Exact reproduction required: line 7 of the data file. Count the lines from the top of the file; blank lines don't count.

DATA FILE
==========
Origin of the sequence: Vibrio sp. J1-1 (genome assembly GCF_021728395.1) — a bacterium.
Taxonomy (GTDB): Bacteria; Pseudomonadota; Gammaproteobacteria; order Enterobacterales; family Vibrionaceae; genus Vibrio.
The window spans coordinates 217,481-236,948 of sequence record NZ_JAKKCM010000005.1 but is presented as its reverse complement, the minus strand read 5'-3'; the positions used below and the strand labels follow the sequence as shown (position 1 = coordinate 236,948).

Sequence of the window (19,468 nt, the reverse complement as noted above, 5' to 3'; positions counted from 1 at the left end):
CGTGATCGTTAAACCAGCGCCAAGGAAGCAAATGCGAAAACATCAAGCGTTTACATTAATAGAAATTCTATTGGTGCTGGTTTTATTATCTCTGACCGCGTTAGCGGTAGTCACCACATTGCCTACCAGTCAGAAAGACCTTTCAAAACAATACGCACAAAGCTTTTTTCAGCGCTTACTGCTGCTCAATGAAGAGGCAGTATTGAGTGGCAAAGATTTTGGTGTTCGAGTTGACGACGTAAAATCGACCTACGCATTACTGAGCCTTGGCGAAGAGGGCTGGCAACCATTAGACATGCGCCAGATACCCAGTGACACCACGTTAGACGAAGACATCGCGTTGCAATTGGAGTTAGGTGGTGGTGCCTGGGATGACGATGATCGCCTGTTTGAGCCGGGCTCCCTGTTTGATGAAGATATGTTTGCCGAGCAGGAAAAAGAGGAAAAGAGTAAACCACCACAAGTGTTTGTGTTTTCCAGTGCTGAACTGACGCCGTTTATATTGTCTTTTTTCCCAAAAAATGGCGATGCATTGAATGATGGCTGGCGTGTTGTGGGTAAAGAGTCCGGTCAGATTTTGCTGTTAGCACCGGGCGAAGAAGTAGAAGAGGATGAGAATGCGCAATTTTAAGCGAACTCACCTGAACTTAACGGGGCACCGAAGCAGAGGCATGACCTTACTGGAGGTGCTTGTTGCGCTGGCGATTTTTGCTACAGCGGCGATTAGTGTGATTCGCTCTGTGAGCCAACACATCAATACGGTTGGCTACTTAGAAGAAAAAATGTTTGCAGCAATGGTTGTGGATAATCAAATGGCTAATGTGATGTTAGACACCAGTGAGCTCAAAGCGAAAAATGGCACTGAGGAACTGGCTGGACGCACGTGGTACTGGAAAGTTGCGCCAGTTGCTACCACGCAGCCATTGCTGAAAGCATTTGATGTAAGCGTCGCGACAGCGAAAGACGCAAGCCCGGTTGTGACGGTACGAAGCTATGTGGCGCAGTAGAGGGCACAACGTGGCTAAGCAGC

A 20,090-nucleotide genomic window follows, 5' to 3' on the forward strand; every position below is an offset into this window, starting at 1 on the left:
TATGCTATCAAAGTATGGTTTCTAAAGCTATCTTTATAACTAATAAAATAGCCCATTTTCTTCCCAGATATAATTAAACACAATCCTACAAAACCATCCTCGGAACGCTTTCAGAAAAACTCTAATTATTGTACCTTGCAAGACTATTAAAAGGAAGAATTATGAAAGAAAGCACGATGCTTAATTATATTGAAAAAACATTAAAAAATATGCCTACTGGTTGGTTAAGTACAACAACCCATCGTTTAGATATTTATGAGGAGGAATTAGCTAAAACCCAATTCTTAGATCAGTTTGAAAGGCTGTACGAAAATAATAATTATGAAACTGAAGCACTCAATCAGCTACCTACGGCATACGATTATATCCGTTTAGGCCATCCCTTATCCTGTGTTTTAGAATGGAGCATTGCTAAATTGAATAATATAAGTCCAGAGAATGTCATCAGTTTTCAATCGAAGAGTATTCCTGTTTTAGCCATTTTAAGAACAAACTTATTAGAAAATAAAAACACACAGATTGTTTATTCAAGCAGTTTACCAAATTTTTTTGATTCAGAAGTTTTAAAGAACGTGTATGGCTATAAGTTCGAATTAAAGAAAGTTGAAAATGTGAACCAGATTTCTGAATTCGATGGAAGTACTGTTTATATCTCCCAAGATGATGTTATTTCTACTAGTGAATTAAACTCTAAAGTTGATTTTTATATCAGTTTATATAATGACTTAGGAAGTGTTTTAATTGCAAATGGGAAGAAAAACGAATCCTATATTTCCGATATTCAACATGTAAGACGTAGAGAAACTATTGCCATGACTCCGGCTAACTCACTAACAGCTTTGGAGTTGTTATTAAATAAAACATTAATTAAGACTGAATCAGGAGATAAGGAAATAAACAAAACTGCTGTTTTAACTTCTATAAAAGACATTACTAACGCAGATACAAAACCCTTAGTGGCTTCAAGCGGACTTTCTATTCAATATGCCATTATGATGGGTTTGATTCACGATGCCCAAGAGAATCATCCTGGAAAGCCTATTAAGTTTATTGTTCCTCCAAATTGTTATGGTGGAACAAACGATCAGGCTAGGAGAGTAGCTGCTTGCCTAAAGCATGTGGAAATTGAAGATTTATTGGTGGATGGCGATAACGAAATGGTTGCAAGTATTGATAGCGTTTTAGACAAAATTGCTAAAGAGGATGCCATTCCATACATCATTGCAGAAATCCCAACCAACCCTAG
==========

TATGCTATCAAAGTATGGTTTCTAAAGCTATCTTTATAACTAATAAAATAGCCCATTTTCTTCCCAGATATAATTAAACACAATCCTACAAAACCATCCTCGGAACGCTTTCAGAAAAACTCTAATTATTGTACCTTGCAAGACTATTAAAAGGAAGAATTATGAAAGAAAGCACGATGCTTAATTATATTGAAAAAACATTAAAAAATATGCCTACTGGTTGGTTAAGTACAACAACCCATCGTTTAGATATTTATGAGGAGGAATTAGCTAAAACCCAATTCTTAGATCAGTTTGAAAGGCTGTACGAAAATAATAATTATGAAACTGAAGCACTCAATCAGCTACCTACGGCATACGATTATATCCGTTTAGGCCATCCCTTATCCTGTGTTTTAGAATGGAGCATTGCTAAATTGAATAATATAAGTCCAGAGAATGTCATCAGTTTTCAATCGAAGAGTATTCCTGTTTTAGCCATTTTAAGAACAAACTTATTAGAAAATAAAAACACACAGATTGTTTATTCAAGCAGTTTACCAAATTTTTTTGATTCAGAAGTTTTAAAGAACGTGTATGGCTATAAGTTCGAATTAAAGAAAGTTGAAAATGTGAACCAGATTTCTGAATTCGATGGAAGTACTGTTTATATCTCCCAAGATGATGTTATTTCTACTAGTGAATTAAACTCTAAAGTTGATTTTTATATCAGTTTATATAATGACTTAGGAAGTGTTTTAATTGCAAATGGGAAGAAAAACGAATCCTATATTTCCGATATTCAACATGTAAGACGTAGAGAAACTATTGCCATGACTCCGGCTAACTCACTAACAGCTTTGGAGTTGTTATTAAATAAAACATTAATTAAGACTGAATCAGGAGATAAGGAAATAAACAAAACTGCTGTTTTAACTTCTATAAAAGACATTACTAACGCAGATACAAAACCCTTAGTGGCTTCAAGCGGACTTTCTATTCAATATGCCATTATGATGGGTTTGATTCACGATGCCCAAGAGAATCATCCTGGAAAGCCTATTAAGTTTATTGTTCCTCCAAATTGTTATGGTGGAACAAACGATCAGGCTAGGAGAGTAGCTGCTTGCCTAAAGCATGTGGAAATTGAAGATTTATTGGTGGATGGCGATAACGAAATGGTTGCAAGTATTGATAGCGTTTTAGACAAAATTGCTAAAGAGGATGCCATTCCATACATCATTGCAGAAATCCCAACCAACCCTAG